Cardston doctor accused of racist confrontation will apologize, won't be disciplined
Dr. Lloyd Clarke admits he made comments but says he’s not racist
A southern Alberta doctor accused of making racist comments toward a group of homeless Indigenous people last spring will formally apologize, but he will not be disciplined by the body that regulates physicians.
Dr. Lloyd Clarke told the Indigenous people, who were standing outside a Cardston convenience store in May, to "get a job" and asked them if they wanted a prescription for Tylenol 3, an addictive painkiller.
Clarke later admitted he made the comments and now regrets them but said he isn't racist.
Ingrid Hess, a southern Alberta lawyer, filed a complaint to the College of Physicians and Surgeons of Alberta on behalf of three of the First Nations members involved.
The regulator dismissed the initial complaint, explaining Clarke's comments were "damaging" but did not amount to professional misconduct.
Hess appealed the decision to the college's complaint review committee, arguing "Dr. Clarke's blatant biases and negative views of Indigenous people might influence his care of the Indigenous patients he treats."
Unprofessional conduct claims dismissed
In its decision, the three-member panel wrote that Clarke's remarks "might be perceived as racist."
But the committee "did not feel that the remarks made were indicative of a racist attitude," given that Clarke is himself Indigenous as a Maori from New Zealand, that he has treated many Indigenous patients and that he has taken steps to make amends for his behaviour.
"There is no question [Clarke's] remarks were intemperate and inappropriate in the circumstances, but the [committee] did not find there was sufficient evidence of unprofessional conduct to warrant a discipline hearing in this case," the panel wrote.
In a statement, Clarke said he agreed his comments were motivated by "uncharacteristic intemperance," not racism. He said he would apologize to those who were "hurt and angered by my remarks" after all reviews into the incident are complete.
Clarke says he regrets comments
"I cannot emphasize enough my regret for this occurrence and hope that my past actions in caring for the people of this community over my entire career, as well as the work that I will do going forward for the people of Cardston and the Blood Tribe, will demonstrate this," Clarke said in the statement.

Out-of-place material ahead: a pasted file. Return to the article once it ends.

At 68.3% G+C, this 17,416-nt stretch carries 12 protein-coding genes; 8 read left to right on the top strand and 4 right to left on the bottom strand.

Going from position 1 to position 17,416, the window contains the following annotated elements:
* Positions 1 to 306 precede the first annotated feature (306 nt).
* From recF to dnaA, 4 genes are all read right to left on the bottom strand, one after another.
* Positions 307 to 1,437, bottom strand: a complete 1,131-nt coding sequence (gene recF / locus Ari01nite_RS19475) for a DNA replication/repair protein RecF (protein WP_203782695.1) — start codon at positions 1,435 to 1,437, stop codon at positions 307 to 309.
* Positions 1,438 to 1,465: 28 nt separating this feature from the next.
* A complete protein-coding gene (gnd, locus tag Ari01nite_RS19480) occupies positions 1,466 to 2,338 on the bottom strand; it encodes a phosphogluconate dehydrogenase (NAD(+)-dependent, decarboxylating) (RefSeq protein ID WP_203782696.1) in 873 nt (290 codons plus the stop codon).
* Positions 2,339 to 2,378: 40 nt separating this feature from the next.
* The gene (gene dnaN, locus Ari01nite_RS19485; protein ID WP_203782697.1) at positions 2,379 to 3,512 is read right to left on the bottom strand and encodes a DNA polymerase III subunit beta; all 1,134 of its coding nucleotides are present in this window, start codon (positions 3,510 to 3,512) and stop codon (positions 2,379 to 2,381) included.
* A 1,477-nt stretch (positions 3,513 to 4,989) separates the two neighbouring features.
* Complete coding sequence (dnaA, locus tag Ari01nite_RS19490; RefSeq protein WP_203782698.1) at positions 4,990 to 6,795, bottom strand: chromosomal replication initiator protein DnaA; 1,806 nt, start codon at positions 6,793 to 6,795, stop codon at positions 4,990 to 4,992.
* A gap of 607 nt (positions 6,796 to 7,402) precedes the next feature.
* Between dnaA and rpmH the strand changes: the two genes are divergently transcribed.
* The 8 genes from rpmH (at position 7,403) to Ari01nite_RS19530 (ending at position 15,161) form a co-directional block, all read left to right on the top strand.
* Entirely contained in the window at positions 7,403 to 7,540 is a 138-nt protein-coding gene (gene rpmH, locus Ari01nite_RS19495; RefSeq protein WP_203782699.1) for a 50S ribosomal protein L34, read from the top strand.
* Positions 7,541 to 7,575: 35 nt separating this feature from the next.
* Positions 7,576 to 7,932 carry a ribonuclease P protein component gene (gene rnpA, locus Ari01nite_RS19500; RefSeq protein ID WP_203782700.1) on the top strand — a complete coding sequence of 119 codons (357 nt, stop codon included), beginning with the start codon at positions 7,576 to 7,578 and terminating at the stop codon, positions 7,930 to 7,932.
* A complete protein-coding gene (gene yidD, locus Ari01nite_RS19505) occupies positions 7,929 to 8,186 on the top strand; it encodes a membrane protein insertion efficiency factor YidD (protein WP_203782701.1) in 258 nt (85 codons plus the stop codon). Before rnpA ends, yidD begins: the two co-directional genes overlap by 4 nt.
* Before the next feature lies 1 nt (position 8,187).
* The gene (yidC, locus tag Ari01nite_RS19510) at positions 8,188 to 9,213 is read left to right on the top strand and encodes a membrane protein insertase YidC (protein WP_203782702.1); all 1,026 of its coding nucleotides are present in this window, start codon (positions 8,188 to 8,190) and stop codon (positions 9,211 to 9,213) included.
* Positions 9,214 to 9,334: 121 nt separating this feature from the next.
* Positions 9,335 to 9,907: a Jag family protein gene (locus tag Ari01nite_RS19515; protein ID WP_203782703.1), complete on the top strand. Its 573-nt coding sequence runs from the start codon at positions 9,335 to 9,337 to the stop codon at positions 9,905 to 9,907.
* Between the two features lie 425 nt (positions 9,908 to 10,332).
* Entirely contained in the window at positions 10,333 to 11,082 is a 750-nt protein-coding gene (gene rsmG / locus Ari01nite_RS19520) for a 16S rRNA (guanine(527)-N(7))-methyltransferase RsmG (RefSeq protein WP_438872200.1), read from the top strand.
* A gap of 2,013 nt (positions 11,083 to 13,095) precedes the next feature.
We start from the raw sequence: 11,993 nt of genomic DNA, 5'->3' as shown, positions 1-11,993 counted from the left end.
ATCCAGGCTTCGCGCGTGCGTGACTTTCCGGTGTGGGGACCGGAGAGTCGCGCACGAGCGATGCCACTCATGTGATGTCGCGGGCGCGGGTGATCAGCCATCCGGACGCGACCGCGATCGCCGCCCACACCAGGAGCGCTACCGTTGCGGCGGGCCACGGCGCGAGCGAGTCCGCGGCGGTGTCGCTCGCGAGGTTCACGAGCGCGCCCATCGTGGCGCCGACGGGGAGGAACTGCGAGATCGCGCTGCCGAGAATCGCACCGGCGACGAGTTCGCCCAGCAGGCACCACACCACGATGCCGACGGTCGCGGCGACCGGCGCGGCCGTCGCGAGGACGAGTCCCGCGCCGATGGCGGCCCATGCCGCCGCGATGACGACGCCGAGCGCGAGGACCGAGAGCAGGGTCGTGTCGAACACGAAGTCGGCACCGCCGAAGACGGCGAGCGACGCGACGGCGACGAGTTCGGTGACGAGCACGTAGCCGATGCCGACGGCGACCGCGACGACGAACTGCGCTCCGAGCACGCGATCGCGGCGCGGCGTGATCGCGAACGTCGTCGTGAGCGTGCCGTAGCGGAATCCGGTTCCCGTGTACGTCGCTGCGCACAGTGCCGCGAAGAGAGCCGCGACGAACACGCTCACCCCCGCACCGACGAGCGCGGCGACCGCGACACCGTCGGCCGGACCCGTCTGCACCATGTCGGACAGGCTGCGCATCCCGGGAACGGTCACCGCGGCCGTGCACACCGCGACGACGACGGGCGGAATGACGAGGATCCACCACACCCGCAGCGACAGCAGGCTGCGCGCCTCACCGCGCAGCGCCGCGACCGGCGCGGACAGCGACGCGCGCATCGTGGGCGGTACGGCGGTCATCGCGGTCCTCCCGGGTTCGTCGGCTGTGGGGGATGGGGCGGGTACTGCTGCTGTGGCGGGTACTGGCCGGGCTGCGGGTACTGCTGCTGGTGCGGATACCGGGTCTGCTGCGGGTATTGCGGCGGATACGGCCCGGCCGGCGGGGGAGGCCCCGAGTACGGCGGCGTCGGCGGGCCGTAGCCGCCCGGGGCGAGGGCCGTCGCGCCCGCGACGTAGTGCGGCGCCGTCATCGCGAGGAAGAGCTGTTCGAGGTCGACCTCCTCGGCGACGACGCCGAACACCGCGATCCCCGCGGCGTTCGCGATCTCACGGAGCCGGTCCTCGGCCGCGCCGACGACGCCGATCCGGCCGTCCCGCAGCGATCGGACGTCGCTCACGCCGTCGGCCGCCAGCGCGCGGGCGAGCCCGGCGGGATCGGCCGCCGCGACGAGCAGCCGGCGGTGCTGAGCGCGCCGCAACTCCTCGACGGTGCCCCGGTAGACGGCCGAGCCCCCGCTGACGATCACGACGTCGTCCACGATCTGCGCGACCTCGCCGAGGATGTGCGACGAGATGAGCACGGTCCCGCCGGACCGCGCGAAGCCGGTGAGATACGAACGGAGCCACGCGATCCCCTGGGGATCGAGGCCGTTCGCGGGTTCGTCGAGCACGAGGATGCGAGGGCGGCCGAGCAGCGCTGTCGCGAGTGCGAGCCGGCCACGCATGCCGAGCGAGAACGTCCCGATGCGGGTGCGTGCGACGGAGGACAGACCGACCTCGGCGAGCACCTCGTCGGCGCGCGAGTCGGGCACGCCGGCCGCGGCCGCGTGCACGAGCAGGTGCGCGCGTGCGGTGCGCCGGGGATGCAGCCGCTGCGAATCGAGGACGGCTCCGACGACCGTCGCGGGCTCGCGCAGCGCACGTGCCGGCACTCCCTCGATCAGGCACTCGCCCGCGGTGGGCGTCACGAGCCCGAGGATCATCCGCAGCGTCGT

- Read the panel's decision on the complaint against Dr. Lloyd Clarke
- Read Dr. Lloyd Clarke's letter to AHS on the confrontation in Cardston
- Read Ingrid Hess' submission to the college's panel on her complaint against Dr. Lloyd Clarke
- Clarke lawyer's submission to complaint review committee
Alberta Health Services, which also looked into Clarke's case, said it recently finished its own review. When asked whether the health authority will take any disciplinary action against the doctor, it said in a statement that Clarke voluntarily stepped down from his leadership role in the organization.
Clarke previously served as the associate medical director for the southern region of Alberta, but AHS placed him on administrative leave while the health authority conducted its own investigation into the incident.
The doctor later resigned from the post.
"We recognize that relationships between AHS and First Nations, Métis and Inuit Albertans must continue to improve, and we are committed to building, nurturing and growing those relationships," AHS said in its statement.
"As a part of this commitment, AHS does not tolerate discrimination of any sort."
The College of Physicians and Surgeons declined to comment on the panel's decision, explaining legislation prevents it from revealing details about complaints that don't go to a disciplinary hearing.
The complaint review committee consists of two doctors and one member of the public. The panel can order an investigation, call for a hearing or, in the case of Clarke, uphold the college's earlier decision.
'Something inside me just went off'
The confrontation at the centre of the complaint occurred in late May, after Clarke stopped in at the Red Rooster convenience store on his way to work at the Cardston Clinic. He later recounted his description of the events in a letter to a senior executive at Alberta Health Services.